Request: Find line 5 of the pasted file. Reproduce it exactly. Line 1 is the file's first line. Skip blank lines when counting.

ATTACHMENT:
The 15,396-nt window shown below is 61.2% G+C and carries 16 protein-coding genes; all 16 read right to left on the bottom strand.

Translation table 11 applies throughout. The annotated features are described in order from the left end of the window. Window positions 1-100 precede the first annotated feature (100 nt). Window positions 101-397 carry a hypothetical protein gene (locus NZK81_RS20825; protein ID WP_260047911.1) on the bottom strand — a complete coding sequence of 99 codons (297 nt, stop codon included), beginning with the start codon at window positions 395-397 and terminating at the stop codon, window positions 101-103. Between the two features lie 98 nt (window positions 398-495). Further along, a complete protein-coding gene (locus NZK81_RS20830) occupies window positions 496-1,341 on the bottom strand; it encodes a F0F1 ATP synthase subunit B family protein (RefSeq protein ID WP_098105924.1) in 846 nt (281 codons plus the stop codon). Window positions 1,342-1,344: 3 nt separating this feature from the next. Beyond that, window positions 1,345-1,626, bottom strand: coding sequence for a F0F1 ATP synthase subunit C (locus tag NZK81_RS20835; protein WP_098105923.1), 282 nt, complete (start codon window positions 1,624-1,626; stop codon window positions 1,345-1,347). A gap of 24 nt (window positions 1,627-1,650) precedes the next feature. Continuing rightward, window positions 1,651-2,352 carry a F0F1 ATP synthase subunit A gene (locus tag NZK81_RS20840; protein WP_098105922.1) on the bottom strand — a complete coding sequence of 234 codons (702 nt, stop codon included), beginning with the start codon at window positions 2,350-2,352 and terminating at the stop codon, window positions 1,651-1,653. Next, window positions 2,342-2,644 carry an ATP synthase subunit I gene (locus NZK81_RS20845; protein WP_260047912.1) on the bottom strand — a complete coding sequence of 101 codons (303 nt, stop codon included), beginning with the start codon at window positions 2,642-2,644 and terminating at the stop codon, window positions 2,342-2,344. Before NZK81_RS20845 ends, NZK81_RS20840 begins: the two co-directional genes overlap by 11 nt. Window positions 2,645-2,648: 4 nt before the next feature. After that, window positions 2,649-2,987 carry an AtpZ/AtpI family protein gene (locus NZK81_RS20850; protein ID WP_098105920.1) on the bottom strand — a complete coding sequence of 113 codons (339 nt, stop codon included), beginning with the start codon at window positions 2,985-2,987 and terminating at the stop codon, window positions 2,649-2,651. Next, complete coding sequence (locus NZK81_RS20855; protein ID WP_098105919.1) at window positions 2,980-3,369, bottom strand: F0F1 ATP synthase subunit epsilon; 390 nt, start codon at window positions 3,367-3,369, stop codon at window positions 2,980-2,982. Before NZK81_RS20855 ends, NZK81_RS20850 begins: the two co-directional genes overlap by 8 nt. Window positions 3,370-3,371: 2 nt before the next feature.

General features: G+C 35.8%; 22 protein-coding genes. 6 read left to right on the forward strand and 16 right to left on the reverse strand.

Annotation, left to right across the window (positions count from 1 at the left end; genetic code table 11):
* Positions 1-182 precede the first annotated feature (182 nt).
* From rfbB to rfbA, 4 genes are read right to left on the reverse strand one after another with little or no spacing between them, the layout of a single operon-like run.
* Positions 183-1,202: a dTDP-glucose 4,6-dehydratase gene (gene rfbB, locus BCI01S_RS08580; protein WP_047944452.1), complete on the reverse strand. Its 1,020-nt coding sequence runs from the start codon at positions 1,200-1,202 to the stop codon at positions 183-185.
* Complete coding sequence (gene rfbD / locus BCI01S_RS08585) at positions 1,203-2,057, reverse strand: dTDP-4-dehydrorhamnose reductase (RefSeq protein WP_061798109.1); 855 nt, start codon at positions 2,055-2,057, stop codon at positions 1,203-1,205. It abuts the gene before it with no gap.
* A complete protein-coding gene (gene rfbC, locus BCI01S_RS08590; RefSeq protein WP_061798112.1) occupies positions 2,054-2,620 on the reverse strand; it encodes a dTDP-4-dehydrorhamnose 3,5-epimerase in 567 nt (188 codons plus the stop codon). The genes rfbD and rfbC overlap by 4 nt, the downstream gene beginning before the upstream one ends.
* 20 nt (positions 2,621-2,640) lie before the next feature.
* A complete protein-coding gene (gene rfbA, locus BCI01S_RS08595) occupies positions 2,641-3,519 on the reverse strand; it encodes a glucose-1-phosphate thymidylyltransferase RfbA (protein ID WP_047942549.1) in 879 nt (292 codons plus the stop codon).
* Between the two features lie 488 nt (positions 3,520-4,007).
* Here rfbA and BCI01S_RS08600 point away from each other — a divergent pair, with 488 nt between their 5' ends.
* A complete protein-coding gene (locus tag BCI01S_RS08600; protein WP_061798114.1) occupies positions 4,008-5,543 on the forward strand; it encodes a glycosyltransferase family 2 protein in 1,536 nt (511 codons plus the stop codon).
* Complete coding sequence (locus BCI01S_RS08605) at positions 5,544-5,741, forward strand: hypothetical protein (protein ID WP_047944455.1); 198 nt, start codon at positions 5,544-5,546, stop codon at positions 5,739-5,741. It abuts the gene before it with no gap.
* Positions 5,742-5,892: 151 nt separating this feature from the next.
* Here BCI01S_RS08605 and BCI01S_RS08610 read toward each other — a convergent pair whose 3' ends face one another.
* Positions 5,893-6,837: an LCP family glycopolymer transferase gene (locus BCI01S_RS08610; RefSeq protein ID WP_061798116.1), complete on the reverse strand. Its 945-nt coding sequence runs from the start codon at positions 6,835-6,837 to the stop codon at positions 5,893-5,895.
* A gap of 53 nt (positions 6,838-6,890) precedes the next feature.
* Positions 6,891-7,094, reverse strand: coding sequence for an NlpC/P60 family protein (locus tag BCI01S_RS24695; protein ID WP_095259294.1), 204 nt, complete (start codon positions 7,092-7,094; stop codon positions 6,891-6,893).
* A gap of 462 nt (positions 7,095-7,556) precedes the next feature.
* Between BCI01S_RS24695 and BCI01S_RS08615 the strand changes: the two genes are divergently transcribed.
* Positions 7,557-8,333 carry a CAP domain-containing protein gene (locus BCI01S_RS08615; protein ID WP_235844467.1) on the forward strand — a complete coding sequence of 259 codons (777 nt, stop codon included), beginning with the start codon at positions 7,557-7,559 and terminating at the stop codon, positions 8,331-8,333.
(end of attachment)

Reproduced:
* Positions 1-182 precede the first annotated feature (182 nt).